7) in Embodiment 8 and comparison example 9, the specific charge is 46, and therefore, the ghost image is insignificant. However, in Embodiments 11, 14, the specific charge is reduced to set at 45, by which the ghost image is further improved to such an extent that substantially no ghost image defect appears.

In order to improvement the ghost image prevention, the specific charge is further preferably not more than 45.

8) in comparison examples, 12, the specific charges are 13, 15 which are within the above-described proper range. Despite the fact, the ghost image defect results. The ghost image defect prevention is not enough only by selecting the specific charge in a proper range, and it is considered that coating amount should also be within a proper range.

9) in comparison examples 10s, 12, the ghost image appears. The reason for this is considered as the coating amounts which are as high as 18, 16. When the coating amount is high, the amount of the toner returning to the supply portion is too large at the portion from which the toner is not consumed, with the result that exchange between the new toner and old toner is insufficient, and therefore, the distribution of the specific charge of the toner is non-uniform, and that ghost image defect appears.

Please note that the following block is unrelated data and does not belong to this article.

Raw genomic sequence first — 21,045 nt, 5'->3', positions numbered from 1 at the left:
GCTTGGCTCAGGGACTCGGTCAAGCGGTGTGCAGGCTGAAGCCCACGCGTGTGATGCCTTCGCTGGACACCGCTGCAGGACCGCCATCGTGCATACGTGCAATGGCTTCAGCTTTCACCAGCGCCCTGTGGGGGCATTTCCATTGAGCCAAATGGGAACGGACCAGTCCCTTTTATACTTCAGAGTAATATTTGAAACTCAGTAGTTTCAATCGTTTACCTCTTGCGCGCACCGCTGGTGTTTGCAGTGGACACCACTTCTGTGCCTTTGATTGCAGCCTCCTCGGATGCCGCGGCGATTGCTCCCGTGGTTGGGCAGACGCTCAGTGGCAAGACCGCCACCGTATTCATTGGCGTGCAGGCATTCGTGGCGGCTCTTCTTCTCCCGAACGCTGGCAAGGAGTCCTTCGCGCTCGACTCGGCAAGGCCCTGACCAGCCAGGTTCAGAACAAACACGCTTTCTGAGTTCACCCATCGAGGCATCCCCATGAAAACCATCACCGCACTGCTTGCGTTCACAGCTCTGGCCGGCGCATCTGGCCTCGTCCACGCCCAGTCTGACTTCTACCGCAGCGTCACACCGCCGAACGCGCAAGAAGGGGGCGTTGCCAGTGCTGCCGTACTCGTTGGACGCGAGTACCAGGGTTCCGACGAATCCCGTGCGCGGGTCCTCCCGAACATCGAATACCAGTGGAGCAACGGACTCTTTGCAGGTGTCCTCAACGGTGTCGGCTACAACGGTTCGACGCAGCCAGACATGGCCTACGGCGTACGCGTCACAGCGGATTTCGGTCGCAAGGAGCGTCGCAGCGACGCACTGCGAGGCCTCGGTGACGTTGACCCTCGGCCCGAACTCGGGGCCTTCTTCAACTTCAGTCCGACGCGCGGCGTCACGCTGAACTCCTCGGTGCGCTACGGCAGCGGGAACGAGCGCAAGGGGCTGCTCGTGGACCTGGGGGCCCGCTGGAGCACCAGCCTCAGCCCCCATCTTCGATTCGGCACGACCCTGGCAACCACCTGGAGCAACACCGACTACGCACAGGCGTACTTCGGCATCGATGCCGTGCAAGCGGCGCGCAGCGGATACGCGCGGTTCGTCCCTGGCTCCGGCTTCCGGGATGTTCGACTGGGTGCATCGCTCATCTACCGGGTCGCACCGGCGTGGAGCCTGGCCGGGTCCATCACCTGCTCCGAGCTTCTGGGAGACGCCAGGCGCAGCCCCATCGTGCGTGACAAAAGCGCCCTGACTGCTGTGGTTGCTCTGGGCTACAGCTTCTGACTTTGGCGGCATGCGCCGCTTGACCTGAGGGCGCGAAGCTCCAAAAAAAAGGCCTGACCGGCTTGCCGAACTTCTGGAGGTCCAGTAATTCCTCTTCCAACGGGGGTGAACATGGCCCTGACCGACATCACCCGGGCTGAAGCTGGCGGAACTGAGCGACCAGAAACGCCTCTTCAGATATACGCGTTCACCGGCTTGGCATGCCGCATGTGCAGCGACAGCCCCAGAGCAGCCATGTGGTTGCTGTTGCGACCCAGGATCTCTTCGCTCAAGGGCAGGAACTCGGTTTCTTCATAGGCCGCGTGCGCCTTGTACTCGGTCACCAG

10) in Embodiments 9, 12, the coating amount is 14 and the specific charge are 15, 18, respectively.

From this, the coating amount is preferably not more than 14 to prevent ghost image.

From the foregoing, for sufficient toner removal and supply and sufficient prevention of the ghost image, the specific charge is preferably not more than specific charge 50, and the coating amount is not more than 14, and further preferably the specific charge is not more than 45, and the coating amount is not more than 14.

11) the evaluation will be described from the standpoint of image defect in a solid white image.

In comparison example 10 and comparison example 12, an image defect appears in a solid white image in addition to the ghost image defect. In the comparison examples 10, 12, the coating amount is as high as 18, 16, respectively, and this is considered as the cause of the image defect.